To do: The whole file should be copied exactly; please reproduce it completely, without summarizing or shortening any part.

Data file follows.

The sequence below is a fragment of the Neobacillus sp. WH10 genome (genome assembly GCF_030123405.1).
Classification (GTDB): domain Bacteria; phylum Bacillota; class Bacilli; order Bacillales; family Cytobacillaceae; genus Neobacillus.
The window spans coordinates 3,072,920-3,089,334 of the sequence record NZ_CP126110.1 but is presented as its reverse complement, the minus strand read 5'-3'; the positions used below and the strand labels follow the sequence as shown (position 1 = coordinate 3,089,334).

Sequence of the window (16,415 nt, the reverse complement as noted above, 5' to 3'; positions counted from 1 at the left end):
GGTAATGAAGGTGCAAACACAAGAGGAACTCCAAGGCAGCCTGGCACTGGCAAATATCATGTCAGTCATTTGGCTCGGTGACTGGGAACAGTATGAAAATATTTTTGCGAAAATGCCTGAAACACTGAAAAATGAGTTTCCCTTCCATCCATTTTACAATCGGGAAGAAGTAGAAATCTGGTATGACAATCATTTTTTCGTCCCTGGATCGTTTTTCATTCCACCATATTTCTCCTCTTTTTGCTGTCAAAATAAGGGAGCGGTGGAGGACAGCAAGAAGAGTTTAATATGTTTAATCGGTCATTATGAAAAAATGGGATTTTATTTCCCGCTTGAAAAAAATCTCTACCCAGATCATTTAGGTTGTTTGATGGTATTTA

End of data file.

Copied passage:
The sequence below is a fragment of the Neobacillus sp. WH10 genome (genome assembly GCF_030123405.1).
Classification (GTDB): domain Bacteria; phylum Bacillota; class Bacilli; order Bacillales; family Cytobacillaceae; genus Neobacillus.
The window spans coordinates 3,072,920-3,089,334 of the sequence record NZ_CP126110.1 but is presented as its reverse complement, the minus strand read 5'-3'; the positions used below and the strand labels follow the sequence as shown (position 1 = coordinate 3,089,334).

Sequence of the window (16,415 nt, the reverse complement as noted above, 5' to 3'; positions counted from 1 at the left end):
GGTAATGAAGGTGCAAACACAAGAGGAACTCCAAGGCAGCCTGGCACTGGCAAATATCATGTCAGTCATTTGGCTCGGTGACTGGGAACAGTATGAAAATATTTTTGCGAAAATGCCTGAAACACTGAAAAATGAGTTTCCCTTCCATCCATTTTACAATCGGGAAGAAGTAGAAATCTGGTATGACAATCATTTTTTCGTCCCTGGATCGTTTTTCATTCCACCATATTTCTCCTCTTTTTGCTGTCAAAATAAGGGAGCGGTGGAGGACAGCAAGAAGAGTTTAATATGTTTAATCGGTCATTATGAAAAAATGGGATTTTATTTCCCGCTTGAAAAAAATCTCTACCCAGATCATTTAGGTTGTTTGATGGTATTTA